In This Section
Clean Audio for TV broadcast: An Object-Based Approach for Hearing-Impaired Viewers - April 2015
Audibility of a CD-Standard A/DA/A Loop Inserted into High-Resolution Audio Playback - September 2007
Sound Board: Food for Thought, Aesthetics in Orchestra Recording - April 2015
AES Journal Forum
Discrimination of Musical Instrument Tones Resynthesized with Piecewise-Linear Approximated Harmonic Amplitude Envelopes
Quasi-harmonic musical instrument tones can be synthesized with various additive methods, but this approach requires a large number of parameters to describe the amplitude and frequency envelopes. Experienced users find it difficult to meaningfully manipulate so many parameters. A piecewise linear approximation with breakpoints reduces the data complexity. This study explores the perceptual implications of choosing the density of piecewise segments. Using a two-alternative forced-choice paradigm, listeners judged if the approximation was distinguishable from the original. Relative-amplitude spectral error and relative-amplitude critical-band error were found to be the best error metrics for predicting discrimination, accounting for about 80% of the discrimination variance. Strong correlations were observed between discrimination scores and the modified spectral incoherence based on the three strongest harmonics. Breath noise in the flute and bow noise in the violin appeared to cause increased discrimination issues.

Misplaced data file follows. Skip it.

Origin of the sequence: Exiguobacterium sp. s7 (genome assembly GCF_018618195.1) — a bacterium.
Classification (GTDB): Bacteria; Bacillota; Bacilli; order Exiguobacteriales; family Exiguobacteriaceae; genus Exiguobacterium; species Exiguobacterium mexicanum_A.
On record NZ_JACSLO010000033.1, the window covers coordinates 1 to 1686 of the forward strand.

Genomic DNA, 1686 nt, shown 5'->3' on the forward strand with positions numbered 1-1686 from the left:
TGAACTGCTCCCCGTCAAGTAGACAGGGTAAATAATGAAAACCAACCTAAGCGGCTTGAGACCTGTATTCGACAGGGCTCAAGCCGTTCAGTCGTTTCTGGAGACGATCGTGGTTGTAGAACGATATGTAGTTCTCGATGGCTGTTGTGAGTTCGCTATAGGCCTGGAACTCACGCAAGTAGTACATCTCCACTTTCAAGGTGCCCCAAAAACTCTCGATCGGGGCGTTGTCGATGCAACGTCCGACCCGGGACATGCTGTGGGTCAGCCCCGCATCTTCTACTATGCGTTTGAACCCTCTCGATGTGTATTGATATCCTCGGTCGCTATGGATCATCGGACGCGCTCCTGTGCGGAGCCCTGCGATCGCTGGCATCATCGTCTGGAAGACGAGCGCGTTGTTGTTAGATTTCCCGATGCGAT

No AES members have commented on this paper yet.
Subscribe to this discussion
Start a discussion!
If you are not yet an AES member and have something important to say about this paper then we urge you to join the AES today and make your voice heard. You can join online today by clicking here.